by Steve Ahnen, New Hampshire Bulletin
Three weeks ago, the federal district court ruled that the state is failing its responsibility to care for our most vulnerable citizens and must finally to take action to cease its illegal practice of boarding patients experiencing a psychiatric crisis in hospital emergency departments. In response, the governor inserted into his budget bill provisions that enshrine this broken system in place. We are disappointed the administration has chosen to point fingers and target hospitals rather than do what the court has ordered and solve the problem.
For more than a decade, New Hampshire’s mental health system has been unable to meet the growing demand from patients experiencing a mental health crisis. When an individual is suffering from an acute psychiatric crisis and is deemed to be a danger to themselves or others, New Hampshire law is very clear: If an involuntary emergency admission (IEA) is certified by a qualified clinician, that patient becomes part of the state’s mental health system and is to be transferred immediately to a specialized location known as a designated receiving facility (DRF) where they can receive the care and due process that they need and deserve. Unfortunately, due to an inadequate number of available DRF beds in the state for both adults and children, these patients are required to wait days, sometimes weeks, in hospital emergency departments until they are transferred to the appropriate setting for care.
Multiple rulings in federal and state court over the past several years have confirmed that the state is failing its obligations to these patients by not transferring them immediately to a specialized setting. In response to the most recent federal court ruling, the governor inserted language in his budget trailer bill that seeks to abdicate the state’s responsibility in caring for these patients and lock in place a broken system. But most troubling is the language that changes the requirement that patients in an acute psychiatric crisis would no longer have to be transported immediately to receive the care and due process they deserve, essentially telling them that they can just wait.
Despite recent comments by the governor suggesting that hospitals have not been willing to resolve this issue, hospitals have been at the forefront and will continue to be. For the past decade, hospitals have worked to serve patients suffering an acute psychiatric crisis until they can be transferred to the appropriate setting to receive care. Hospitals have renovated facilities and partnered with mental health care providers to provide safe, dedicated space to serve these patients while they wait. Hospitals have added outpatient behavioral health services, voluntary psychiatric beds, and additional DRF beds, and continue to expand on these efforts.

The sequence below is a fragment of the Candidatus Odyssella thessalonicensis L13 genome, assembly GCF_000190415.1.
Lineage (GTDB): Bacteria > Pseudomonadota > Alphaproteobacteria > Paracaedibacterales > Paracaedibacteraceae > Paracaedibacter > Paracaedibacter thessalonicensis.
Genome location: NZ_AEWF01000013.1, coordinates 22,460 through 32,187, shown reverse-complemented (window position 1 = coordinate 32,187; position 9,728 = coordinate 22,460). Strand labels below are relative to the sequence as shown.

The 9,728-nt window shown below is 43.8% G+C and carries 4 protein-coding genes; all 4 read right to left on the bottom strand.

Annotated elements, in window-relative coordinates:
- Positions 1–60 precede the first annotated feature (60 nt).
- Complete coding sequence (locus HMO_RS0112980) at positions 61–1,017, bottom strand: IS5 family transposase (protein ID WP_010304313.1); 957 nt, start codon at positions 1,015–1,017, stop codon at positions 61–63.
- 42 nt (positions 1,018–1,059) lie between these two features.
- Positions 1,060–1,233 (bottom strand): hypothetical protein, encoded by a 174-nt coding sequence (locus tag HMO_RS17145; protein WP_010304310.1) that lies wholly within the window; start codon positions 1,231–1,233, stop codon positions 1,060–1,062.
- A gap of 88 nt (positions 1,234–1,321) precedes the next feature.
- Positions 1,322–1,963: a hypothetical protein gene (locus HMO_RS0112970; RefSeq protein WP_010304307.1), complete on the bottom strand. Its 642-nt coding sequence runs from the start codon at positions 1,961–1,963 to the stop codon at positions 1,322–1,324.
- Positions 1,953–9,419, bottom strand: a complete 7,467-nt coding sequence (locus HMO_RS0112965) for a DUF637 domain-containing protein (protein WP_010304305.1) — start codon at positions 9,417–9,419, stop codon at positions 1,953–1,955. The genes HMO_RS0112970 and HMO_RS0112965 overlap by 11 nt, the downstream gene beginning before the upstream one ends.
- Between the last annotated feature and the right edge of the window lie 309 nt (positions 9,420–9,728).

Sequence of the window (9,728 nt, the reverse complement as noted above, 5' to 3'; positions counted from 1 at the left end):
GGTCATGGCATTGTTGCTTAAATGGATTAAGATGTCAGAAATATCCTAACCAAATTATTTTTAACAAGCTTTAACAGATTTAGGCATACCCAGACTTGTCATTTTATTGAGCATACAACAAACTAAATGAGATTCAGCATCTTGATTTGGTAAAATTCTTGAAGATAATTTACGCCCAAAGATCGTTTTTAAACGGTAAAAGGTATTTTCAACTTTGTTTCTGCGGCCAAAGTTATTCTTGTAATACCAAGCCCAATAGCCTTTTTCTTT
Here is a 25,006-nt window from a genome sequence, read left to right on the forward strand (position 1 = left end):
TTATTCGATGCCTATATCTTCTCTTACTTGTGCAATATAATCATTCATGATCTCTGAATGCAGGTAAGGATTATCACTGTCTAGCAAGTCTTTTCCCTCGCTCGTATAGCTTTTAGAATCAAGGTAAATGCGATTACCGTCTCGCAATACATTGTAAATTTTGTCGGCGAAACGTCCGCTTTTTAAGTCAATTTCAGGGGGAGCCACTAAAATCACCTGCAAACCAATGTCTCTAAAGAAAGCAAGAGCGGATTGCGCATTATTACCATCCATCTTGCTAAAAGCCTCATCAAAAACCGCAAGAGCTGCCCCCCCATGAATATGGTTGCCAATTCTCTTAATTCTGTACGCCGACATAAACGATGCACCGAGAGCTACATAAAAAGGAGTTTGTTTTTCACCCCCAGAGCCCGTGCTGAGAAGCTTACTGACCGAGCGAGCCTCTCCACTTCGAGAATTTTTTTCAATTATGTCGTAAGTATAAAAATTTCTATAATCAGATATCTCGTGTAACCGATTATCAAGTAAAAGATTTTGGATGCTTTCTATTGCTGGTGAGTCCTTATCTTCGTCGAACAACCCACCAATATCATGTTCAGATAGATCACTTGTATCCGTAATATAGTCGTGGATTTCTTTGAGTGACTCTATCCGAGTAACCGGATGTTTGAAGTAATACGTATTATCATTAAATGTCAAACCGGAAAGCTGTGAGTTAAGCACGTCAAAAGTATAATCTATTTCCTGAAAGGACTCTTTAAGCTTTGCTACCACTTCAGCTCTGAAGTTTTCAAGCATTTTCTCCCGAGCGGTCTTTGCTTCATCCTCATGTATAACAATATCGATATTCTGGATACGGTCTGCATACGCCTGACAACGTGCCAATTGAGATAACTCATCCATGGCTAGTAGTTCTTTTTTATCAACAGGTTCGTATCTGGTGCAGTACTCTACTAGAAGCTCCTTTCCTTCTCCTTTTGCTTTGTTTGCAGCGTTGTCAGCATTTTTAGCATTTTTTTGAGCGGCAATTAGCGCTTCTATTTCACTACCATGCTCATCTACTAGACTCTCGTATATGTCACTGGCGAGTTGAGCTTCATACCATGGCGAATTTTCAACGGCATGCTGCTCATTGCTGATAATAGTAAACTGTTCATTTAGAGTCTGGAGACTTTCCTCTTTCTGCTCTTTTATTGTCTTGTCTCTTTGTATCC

In addition, hospitals have sought to resolve this matter with the state so that patients get the care they need in accordance with the law. We understand it will take time to create that additional capacity, but there must be an end to the practice of emergency department (ED) boarding. The state has never proposed a solution that would end this practice. This is what forced hospitals to go back to court to resolve this matter in support of these patients.
Over the past year, the state has closed two 24-bed units at the state’s psychiatric inpatient facility due to staffing vacancies. Those closures have only served to exacerbate the ED wait list, not relieve it, while hospitals have stepped up to meet the overwhelming demand for care by spending millions of additional dollars monthly to bring in temporary staff. The state’s proposal to require every acute care hospital to add specialized inpatient psychiatric services is not a practical solution. No other state requires hospitals to offer these services as a condition of their license. The state’s proposal assumes that these practitioners and support resources are available or could be made available in every community hospital. We do not take this approach in any other specialty service by requiring every community hospital to offer open heart surgery or neonatal intensive care programs, and we should not be doing so here.
The state’s failure to respond to the court rulings and work with hospitals to end the ED boarding crisis, while instead implementing rules that enshrine a broken system, suggests there is no end in sight to the ED boarding crisis. New Hampshire hospitals have been eager to negotiate a binding solution with the state, with no response. Patients deserve more than finger pointing and inaction. It’s time to invest the resources necessary to better serve patients and families in need.
This story was written by Steve Ahnen, president of the New Hampshire Hospital Association and contributor to the New Hampshire Bulletin, where this story first appeared.
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